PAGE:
CONTENT PREVIEW
Industry

Paris Air Show 2017: BAE Systems pushes Typhoon’s competitive industrial edge in Belgium, Finland

19 June 2017
The Eurofighter Typhoon in a P3E configuration. Source: BAE Systems

Key Points

  • BAE Systems looking to leverage consortium's existing role in Belgian aerospace industry.
  • Firms also looking to other industrial development areas.

BAE Systems – the Eurofighter consortium lead on the Belgian and Finnish campaigns – has been busy sharpening its bids for requirements in the two countries, Jane’s has been told.

Belgium formally launched its requirement for a replacement for its Lockheed Martin F-16 fleet in March 2017, with a Request for Government Proposals (RFGP), with requests for proposals going out for the Lockheed Martin F-35 Lightning II Joint Strike Fighter, Saab Gripen E, Boeing F/A-18E/F Super Hornet, Eurofighter Typhoon, and Dassault Rafale. Boeing has since withdrawn from the competition.

According to the RFGP, the Belgian government has opted for a government-to-government approach as the country and its industrial base “currently do not control all of the required competencies or facilities”, with cost sharing of common and non-recurring costs being regarded as “paramount”.

Belgium represents a difficult market for engagement, with the country’s highly federalised structure creating a competitive environment, as regional interests between Wallonia, Flanders, and Brussels can have a decisive impact upon larger federal – and even international – decisions.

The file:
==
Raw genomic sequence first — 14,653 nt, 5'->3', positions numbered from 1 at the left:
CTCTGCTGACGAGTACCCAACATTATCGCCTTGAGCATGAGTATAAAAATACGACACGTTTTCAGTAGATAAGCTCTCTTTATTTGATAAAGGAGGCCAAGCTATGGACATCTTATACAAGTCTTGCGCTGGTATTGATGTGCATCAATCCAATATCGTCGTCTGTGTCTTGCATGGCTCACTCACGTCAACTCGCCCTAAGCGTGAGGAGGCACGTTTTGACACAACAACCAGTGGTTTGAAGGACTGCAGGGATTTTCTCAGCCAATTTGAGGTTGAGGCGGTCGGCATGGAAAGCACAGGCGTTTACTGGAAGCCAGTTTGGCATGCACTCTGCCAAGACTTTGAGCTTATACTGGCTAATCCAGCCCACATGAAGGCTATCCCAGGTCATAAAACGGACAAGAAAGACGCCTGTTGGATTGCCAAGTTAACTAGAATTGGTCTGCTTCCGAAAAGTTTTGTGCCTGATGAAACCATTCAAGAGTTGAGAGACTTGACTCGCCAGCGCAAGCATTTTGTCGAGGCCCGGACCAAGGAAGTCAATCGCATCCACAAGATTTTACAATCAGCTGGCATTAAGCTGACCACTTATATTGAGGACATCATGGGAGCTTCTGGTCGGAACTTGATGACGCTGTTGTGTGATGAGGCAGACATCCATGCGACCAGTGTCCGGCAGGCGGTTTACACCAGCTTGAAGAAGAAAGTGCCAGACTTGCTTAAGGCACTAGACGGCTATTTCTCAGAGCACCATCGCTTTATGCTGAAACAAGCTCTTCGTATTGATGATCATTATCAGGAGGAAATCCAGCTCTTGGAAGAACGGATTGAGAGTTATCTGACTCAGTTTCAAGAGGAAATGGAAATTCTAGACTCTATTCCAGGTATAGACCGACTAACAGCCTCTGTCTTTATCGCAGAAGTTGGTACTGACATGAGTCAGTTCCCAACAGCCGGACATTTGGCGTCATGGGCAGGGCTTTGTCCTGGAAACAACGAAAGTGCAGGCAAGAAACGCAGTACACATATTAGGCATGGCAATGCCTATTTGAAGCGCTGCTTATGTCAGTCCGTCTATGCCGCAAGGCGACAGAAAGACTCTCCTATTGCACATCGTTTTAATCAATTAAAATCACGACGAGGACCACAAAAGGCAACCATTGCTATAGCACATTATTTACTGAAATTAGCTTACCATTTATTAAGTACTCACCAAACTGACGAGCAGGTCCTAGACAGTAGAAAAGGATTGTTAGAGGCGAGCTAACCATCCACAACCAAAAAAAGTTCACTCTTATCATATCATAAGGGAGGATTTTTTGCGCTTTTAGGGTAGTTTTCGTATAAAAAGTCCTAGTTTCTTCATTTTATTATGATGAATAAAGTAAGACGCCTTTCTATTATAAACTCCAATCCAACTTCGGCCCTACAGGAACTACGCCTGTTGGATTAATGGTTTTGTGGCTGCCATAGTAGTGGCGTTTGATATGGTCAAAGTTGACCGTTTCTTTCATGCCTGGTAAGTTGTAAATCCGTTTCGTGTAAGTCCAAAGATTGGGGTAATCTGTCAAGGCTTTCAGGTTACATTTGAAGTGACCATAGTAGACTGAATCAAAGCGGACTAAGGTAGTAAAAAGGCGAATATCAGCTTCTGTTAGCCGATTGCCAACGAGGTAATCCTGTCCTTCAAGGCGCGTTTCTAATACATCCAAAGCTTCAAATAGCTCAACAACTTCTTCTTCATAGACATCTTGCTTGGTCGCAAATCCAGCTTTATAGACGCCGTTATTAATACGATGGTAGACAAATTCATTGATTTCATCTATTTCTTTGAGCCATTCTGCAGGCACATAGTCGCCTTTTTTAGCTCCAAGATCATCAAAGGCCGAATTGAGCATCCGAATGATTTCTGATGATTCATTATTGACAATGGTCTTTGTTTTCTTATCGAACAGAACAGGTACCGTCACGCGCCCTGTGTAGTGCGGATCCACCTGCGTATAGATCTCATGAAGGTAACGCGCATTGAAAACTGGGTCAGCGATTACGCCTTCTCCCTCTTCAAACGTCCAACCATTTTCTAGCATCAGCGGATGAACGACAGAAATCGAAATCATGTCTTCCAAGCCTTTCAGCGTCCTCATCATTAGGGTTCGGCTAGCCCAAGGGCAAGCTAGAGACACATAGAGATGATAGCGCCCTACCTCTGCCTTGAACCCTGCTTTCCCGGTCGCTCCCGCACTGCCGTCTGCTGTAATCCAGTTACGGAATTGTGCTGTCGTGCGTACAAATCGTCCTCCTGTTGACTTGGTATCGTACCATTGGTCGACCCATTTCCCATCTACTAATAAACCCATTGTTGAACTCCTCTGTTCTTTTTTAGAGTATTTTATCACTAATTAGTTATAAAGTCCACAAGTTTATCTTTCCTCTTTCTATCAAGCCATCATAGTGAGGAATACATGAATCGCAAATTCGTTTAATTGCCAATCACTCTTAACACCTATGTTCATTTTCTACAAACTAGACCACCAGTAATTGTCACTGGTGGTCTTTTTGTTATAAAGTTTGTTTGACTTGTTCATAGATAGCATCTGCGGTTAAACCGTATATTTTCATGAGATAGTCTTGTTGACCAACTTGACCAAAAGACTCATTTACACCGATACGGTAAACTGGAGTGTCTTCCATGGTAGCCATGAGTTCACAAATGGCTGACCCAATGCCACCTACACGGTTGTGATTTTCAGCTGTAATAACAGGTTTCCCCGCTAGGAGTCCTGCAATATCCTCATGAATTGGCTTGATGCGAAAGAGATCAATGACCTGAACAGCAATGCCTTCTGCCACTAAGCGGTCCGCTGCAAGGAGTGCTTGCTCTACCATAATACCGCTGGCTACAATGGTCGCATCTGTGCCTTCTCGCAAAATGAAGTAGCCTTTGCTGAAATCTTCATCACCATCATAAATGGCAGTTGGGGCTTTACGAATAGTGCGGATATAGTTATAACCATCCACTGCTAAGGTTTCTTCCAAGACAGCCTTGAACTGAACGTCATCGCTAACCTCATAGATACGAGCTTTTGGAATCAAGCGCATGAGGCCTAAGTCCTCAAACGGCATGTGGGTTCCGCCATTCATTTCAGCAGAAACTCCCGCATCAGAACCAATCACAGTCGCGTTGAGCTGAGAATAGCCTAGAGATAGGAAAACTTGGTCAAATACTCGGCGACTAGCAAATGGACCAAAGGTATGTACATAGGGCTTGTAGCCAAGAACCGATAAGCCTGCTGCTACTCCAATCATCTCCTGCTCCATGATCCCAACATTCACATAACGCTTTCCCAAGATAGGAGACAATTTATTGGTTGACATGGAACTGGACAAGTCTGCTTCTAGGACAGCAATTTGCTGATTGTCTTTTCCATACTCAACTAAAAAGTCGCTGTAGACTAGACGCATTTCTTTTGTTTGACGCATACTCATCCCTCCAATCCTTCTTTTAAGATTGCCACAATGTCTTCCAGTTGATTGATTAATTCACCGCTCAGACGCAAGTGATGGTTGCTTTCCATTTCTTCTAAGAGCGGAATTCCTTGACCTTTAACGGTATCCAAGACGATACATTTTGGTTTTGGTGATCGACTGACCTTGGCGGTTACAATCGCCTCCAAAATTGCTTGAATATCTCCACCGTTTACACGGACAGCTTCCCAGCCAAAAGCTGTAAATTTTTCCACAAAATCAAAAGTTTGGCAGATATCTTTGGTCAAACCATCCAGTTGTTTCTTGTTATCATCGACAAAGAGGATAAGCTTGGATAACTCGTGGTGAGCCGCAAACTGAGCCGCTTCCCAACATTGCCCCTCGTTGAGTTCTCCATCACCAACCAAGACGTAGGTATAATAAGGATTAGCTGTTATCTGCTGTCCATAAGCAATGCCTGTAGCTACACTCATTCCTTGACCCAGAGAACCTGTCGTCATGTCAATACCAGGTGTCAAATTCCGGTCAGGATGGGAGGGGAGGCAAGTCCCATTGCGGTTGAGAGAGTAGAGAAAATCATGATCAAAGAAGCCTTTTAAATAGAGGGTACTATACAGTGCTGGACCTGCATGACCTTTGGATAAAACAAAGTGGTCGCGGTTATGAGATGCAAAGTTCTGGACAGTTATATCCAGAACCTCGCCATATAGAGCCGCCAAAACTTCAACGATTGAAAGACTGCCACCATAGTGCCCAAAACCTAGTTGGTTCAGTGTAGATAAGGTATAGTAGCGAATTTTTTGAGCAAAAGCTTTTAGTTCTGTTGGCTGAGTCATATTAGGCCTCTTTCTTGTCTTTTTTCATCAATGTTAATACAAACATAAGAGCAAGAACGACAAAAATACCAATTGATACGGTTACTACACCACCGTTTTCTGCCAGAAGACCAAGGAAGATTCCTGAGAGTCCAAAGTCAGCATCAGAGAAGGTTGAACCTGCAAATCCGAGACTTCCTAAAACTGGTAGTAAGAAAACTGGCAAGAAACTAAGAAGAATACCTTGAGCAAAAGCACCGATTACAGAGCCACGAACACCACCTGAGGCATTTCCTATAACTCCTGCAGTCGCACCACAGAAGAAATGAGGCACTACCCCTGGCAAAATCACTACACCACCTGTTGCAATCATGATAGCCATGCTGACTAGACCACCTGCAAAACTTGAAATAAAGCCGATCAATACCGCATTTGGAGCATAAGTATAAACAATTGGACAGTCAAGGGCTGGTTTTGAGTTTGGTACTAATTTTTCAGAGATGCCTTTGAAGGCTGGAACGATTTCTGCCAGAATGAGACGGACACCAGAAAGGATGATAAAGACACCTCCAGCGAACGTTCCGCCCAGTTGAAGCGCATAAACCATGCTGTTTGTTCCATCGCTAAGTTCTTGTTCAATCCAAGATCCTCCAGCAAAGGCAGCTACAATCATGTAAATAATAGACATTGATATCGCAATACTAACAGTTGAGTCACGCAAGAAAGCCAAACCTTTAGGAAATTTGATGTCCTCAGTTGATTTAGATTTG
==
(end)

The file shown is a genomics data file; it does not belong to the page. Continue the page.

As the lead in the Belgian market, BAE Systems has looked to take a consortium-wide approach to the proposition to the bid, drawing in on the relationships that Airbus and Leonardo both have in Belgium to help build on the proposal. Statistics released by BAE Systems highlighted estimated annual spends by consortium partners of over EUR375 million (USD420 million) in Wallonia, EUR130 million in Flanders, and EUR95 million in Brussels, with Airbus spending EUR500 million a year with Belgian companies.

The supply chain includes over 200 companies, ranging from aerospace companies such as Sabena and Sonaca, to subsystems suppliers that include FN Herstal and Thales Belgium.

“We’ve been looking at their regional and federal industrial vision statements out to 2050, which articulate their own interests, and particular sectors and technologies that they want to pursue,” BAE Systems’ Campaign Delivery Director for Belgium, Anthony ‘Foxy’ Gregory, told Jane’s.

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